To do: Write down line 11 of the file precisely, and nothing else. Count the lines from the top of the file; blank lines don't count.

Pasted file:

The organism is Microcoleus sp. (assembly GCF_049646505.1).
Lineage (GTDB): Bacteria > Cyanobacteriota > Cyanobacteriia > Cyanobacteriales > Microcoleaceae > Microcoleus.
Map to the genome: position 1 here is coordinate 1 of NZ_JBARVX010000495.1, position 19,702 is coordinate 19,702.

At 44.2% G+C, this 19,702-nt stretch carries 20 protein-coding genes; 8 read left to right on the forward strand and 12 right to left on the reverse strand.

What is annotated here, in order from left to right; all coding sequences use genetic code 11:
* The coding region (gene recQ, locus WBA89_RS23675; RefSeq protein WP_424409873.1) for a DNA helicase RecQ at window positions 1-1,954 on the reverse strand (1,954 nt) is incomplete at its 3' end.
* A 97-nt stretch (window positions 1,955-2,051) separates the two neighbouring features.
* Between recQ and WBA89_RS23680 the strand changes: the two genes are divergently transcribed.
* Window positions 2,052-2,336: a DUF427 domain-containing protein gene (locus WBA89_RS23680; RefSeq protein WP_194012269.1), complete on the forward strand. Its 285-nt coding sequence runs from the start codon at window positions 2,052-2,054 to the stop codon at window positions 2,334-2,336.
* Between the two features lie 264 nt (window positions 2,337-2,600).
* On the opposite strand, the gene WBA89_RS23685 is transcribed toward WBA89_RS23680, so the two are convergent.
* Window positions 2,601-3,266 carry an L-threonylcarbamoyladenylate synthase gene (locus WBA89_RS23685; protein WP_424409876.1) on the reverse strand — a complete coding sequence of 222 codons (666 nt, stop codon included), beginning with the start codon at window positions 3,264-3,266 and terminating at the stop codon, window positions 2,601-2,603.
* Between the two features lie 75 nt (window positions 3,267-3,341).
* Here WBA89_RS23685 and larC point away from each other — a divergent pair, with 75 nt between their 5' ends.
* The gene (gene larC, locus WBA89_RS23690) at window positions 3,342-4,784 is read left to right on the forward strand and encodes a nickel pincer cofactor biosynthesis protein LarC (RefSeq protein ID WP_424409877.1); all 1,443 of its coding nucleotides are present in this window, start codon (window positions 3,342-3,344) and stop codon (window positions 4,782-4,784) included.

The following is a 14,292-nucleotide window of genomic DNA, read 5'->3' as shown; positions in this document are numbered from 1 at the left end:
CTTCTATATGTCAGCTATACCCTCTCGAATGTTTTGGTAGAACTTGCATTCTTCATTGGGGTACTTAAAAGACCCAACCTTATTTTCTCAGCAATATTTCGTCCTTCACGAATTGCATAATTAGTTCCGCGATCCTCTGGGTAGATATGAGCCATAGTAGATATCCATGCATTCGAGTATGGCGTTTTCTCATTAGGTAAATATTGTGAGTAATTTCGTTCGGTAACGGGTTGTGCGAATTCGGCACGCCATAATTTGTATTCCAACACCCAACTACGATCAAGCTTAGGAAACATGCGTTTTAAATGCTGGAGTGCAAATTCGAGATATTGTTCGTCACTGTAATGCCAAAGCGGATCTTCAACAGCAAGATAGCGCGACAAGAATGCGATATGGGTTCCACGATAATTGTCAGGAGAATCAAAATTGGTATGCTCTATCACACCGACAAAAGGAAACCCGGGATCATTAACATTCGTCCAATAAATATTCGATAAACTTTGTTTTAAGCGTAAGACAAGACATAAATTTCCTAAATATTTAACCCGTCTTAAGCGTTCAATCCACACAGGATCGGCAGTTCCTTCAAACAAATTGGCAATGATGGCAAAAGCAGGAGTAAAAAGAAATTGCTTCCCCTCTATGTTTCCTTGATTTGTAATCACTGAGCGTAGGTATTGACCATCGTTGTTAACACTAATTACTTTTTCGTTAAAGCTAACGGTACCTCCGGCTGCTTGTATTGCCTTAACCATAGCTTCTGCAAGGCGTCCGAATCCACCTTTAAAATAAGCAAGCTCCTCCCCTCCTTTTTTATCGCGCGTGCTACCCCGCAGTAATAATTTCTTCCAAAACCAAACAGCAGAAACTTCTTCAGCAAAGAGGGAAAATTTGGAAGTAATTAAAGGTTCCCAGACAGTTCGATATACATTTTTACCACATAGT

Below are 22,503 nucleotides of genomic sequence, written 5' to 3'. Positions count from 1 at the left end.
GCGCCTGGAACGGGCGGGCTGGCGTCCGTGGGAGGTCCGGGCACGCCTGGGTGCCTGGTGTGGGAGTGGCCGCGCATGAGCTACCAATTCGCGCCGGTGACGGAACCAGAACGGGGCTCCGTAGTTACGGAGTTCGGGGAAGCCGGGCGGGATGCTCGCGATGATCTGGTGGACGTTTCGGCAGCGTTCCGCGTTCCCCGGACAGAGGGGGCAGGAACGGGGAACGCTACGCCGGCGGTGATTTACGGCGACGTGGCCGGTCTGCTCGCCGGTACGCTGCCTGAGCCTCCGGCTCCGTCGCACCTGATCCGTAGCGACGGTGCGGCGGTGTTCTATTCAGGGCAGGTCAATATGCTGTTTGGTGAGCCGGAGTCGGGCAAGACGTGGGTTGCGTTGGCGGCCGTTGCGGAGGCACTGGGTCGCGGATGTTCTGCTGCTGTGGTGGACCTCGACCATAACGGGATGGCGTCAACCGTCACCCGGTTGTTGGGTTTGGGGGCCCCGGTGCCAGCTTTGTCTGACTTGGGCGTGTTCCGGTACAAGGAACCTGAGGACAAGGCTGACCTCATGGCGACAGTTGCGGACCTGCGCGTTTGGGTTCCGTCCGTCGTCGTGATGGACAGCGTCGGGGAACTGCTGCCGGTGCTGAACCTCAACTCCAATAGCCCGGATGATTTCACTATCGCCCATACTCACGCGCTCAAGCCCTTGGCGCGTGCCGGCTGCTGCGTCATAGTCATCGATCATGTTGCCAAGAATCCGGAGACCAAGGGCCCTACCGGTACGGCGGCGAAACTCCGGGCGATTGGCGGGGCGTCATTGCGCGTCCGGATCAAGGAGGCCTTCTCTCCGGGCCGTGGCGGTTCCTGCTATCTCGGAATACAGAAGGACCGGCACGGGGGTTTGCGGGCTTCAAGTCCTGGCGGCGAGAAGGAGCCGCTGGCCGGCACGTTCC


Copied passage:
* On the opposite strand, the gene WBA89_RS23685 is transcribed toward WBA89_RS23680, so the two are convergent.